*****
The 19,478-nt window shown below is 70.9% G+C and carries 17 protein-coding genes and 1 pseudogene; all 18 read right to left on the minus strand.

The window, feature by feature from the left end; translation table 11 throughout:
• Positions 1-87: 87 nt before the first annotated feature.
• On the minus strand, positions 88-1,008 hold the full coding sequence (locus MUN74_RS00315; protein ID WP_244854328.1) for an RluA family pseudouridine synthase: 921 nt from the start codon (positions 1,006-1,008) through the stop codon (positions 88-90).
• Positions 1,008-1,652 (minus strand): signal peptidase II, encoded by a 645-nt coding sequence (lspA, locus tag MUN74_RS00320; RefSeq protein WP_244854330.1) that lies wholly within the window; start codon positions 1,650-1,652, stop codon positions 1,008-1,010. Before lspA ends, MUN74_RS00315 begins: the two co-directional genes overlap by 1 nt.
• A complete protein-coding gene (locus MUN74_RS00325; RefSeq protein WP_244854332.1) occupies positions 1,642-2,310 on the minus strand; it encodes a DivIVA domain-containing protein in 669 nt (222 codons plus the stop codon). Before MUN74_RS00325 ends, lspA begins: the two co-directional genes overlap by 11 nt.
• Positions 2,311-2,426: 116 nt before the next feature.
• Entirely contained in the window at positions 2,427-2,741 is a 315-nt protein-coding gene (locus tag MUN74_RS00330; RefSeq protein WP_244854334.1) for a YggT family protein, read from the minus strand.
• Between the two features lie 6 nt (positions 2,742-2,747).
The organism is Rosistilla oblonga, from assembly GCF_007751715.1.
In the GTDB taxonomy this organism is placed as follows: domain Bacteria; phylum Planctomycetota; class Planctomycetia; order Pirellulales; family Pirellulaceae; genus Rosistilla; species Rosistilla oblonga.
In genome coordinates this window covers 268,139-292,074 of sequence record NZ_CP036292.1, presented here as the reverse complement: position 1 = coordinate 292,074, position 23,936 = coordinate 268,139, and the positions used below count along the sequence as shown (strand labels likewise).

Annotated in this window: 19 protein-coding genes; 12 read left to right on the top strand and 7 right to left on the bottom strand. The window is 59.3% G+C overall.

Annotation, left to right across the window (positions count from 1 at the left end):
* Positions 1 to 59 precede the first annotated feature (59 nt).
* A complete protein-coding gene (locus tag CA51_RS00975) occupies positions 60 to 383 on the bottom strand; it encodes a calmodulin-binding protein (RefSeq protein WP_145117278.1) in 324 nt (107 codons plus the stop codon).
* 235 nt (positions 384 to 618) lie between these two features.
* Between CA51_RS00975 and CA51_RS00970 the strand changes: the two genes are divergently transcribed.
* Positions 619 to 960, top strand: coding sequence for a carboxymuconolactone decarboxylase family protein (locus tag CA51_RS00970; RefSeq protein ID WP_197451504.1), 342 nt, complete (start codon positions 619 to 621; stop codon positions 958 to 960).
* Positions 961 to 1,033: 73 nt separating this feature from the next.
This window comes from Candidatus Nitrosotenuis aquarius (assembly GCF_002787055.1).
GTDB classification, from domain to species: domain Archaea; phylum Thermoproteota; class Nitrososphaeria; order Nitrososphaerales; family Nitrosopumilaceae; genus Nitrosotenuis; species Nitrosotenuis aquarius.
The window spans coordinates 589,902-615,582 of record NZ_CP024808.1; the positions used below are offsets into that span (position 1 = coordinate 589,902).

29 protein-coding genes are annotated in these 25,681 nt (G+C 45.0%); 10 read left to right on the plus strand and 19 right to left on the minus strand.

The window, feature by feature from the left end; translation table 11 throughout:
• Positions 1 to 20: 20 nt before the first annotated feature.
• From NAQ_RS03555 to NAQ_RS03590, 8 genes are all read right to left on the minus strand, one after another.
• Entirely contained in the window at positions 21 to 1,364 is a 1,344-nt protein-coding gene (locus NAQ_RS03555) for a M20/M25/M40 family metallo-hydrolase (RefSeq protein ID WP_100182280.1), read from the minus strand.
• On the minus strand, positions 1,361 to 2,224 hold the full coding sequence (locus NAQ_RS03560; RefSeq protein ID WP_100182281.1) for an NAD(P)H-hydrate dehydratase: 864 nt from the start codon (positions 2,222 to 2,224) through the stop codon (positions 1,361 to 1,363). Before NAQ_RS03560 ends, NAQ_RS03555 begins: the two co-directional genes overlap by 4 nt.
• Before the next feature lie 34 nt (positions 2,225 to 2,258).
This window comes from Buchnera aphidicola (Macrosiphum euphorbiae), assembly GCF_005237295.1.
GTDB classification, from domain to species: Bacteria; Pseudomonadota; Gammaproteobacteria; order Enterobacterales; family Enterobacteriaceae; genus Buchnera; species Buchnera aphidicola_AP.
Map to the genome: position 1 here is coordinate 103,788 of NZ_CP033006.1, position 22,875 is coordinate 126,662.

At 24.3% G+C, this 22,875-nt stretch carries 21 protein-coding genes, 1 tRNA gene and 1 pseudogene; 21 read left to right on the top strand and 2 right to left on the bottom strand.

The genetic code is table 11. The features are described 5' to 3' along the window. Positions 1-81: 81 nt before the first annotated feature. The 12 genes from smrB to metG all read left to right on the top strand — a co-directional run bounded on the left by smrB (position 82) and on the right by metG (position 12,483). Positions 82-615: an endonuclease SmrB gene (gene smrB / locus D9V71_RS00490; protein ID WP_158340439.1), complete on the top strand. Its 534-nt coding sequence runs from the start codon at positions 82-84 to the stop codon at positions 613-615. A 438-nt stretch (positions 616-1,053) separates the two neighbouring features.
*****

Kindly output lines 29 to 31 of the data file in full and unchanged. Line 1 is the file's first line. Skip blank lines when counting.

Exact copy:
• On the minus strand, positions 1,361 to 2,224 hold the full coding sequence (locus NAQ_RS03560; RefSeq protein ID WP_100182281.1) for an NAD(P)H-hydrate dehydratase: 864 nt from the start codon (positions 2,222 to 2,224) through the stop codon (positions 1,361 to 1,363). Before NAQ_RS03560 ends, NAQ_RS03555 begins: the two co-directional genes overlap by 4 nt.
• Before the next feature lie 34 nt (positions 2,225 to 2,258).
This window comes from Buchnera aphidicola (Macrosiphum euphorbiae), assembly GCF_005237295.1.